Monday, November 28, 2011
The Girl with No Shadow (Harper Perennial) by Joanne Harris is a magical book. Literally. Its magic is in the form of witchery in three of the main characters. A sequel to Chocolat, the book’s main character, Yanne Charbonneau has changed her name from Vianne Rocher. Her daughter now nine, also has a different name, Anouk. Added is another younger daughter, Rosette, who is possibly autistic. The little French family has been forced to leave their former home and is starting over in Paris.
Yanne continues her vocation as a maker of exquisite chocolates. It’s a drab life she leads, but at least she and her daughters are safe. Her shop barely ekes out a living. If it weren’t for Thierry, her staid landlord, who has provided living quarters, she wouldn’t be able to care for her family.
Thierry asks Yanne to marry him and although she’s not in love with him, a solid family life is tempting. But she can’t bring herself to agree to marriage. Undaunted, he continues with plans to renovate one of his houses for them.
Along comes Zozie de l’Alba and we know from her first words that she is up to no good. Beautiful and charming, Zozie is an attraction to impressionable Anouk. Although for some time Anouk has realized she’s different from other kids, her exposure to Zozie helps her to define her special talent. She, too, is a witch.
Zozie manages to become part of the family, turns the chocolate shop into a bright, sunny place that draws customers in droves.
Just when Yanne least expects it, Roux appears from her past. Although he doesn’t know it, he is Rosette’s father. Even after four years, he stirs up feelings Yanne has tried unsuccessfully to bury.
Zozie’s true colors emerge. Pending danger and ruin become obvious. What tactic will she use this time to alter the lives of those who have trusted her?
If you’re a chocolate lover, you’ll enjoy the many descriptions of making exotic confections. Joanne Harris uses an interesting technique to spin her tale in that the story is told in three voices, all in first person. It was a bit confusing at first, but I soon noticed each of the three had a unique symbol at the beginning of a chapter.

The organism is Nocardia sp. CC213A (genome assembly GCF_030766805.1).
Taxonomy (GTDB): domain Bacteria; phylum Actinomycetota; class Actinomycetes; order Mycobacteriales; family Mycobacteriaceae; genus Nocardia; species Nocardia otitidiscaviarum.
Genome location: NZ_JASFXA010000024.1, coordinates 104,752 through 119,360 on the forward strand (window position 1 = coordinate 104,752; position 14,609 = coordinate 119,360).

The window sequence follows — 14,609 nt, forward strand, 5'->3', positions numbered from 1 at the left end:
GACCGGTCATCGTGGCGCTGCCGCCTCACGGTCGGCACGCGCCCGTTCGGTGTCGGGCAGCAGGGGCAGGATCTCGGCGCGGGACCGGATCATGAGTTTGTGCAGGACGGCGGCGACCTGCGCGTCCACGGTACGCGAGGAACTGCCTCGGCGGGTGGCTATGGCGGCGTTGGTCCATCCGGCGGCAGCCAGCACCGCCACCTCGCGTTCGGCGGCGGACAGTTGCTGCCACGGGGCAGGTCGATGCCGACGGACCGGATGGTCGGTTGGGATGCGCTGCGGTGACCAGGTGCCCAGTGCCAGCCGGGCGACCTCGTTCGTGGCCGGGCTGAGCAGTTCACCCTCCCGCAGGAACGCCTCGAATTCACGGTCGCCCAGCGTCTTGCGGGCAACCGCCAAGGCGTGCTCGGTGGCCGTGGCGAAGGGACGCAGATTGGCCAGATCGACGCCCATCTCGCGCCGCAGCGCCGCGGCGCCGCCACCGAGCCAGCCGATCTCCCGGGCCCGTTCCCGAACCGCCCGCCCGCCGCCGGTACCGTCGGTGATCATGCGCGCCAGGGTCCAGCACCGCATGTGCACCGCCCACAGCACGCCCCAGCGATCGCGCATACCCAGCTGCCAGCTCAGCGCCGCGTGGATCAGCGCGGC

Though my reading pleasure is normally stories with realistic plots, Harris spins an intriguing yarn. The Girl with No Shadow is a fairy tale for grown-ups. The author’s knowledge of chocolate is impressive and the Paris setting extraordinary. Harris’s lyrical writing style is a joy and keeps the reader engaged.
Monday, November 21, 2011
For a chilling Pacific Northwest experience, Cold River (Walnut Springs Press) by Liz Adair will keep you wondering about who’s putting a damper on the efforts of the new school superintendent.
When Mandy Steenburg accepts the job of Superintendent of Schools in Limestone, Washington, she feels confident her doctorate in education will be a valuable asset. She arrives in early spring, which in the foothills, is still very cold and rainy. The weather isn’t the only thing that dampens her spirit. The town’s chilly reception is less than welcoming. Limestone is a community with tarheel independence and these folks like their town just as it is.
Mandy’s younger sister Leesie appears, a senior in high school, hoping to live with Mandy in the A-Frame house she’s rented. Although Mandy’s pleased to have the company, it is one more responsibility to take on.
As superintendent, Mandy struggles to make improvements, but meets resistance. Although the former superintendent has been demoted to assistant superintendent, the town still looks to him for leadership. Organized and efficient, Mandy is determined to make a difference, but it seems the only change she makes is in her own well-being. Incidents begin to happen, dangerous, life-threatening events. After a nasty case of food poisoning, a mysterious house fire, a wheel spinning off her car, she realizes someone is serious about getting rid of her.
Along the way, Mandy does make friends, even experiences the beginning of a romance, but she’s getting a strong message that she’s not accepted professionally and she considers accepting another job. She stumbles upon a secret and in trying to get away finds herself in deep water in a very real sense.
Cold River is a suspenseful novel written with insight of the inner workings of a school district. Of particular interest to me was the correlation between music and mathematics, as the author depicts Limestone’s exceptional and unusual high school music program. Readers who enjoy cozy mysteries will enjoy this book. To read more about the author, visit http://sezlizadair.blogspot.com/p/lizs-books.html